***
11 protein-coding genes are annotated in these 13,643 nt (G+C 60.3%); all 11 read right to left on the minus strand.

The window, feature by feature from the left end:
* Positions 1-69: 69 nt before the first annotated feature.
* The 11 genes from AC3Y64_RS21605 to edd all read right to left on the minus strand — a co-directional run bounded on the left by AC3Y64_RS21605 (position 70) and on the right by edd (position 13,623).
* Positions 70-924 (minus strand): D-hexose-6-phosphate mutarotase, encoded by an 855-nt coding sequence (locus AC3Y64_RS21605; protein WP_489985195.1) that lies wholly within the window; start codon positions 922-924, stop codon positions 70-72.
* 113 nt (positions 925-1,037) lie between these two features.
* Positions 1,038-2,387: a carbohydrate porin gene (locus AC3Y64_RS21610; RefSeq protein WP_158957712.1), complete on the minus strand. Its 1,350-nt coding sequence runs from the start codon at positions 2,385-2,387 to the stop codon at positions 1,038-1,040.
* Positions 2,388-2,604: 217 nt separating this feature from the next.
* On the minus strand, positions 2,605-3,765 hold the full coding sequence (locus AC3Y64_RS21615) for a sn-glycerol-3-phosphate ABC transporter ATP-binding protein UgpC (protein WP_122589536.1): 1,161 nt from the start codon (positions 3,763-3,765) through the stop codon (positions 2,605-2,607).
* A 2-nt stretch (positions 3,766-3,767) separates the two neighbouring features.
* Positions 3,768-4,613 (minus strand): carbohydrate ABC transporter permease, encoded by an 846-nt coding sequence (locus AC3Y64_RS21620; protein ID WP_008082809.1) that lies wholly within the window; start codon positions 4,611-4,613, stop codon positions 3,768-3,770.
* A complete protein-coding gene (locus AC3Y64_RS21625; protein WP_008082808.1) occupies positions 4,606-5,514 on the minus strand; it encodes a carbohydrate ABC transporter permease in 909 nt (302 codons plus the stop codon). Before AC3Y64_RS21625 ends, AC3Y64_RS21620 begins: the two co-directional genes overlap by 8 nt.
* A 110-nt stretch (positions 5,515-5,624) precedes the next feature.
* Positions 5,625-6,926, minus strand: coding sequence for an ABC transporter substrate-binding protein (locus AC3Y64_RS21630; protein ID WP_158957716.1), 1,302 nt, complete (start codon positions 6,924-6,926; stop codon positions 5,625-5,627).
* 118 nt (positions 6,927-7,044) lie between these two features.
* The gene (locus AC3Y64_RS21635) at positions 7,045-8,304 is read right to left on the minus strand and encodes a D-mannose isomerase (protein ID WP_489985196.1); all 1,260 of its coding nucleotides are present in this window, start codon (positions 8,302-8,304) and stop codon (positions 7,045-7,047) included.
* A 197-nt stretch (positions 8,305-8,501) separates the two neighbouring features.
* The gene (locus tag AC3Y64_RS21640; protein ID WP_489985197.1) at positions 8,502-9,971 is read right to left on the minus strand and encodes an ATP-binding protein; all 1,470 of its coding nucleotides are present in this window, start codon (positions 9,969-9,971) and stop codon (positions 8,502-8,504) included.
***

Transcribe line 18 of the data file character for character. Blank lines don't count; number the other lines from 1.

* The gene (locus tag AC3Y64_RS21640; protein ID WP_489985197.1) at positions 8,502-9,971 is read right to left on the minus strand and encodes an ATP-binding protein; all 1,470 of its coding nucleotides are present in this window, start codon (positions 9,969-9,971) and stop codon (positions 8,502-8,504) included.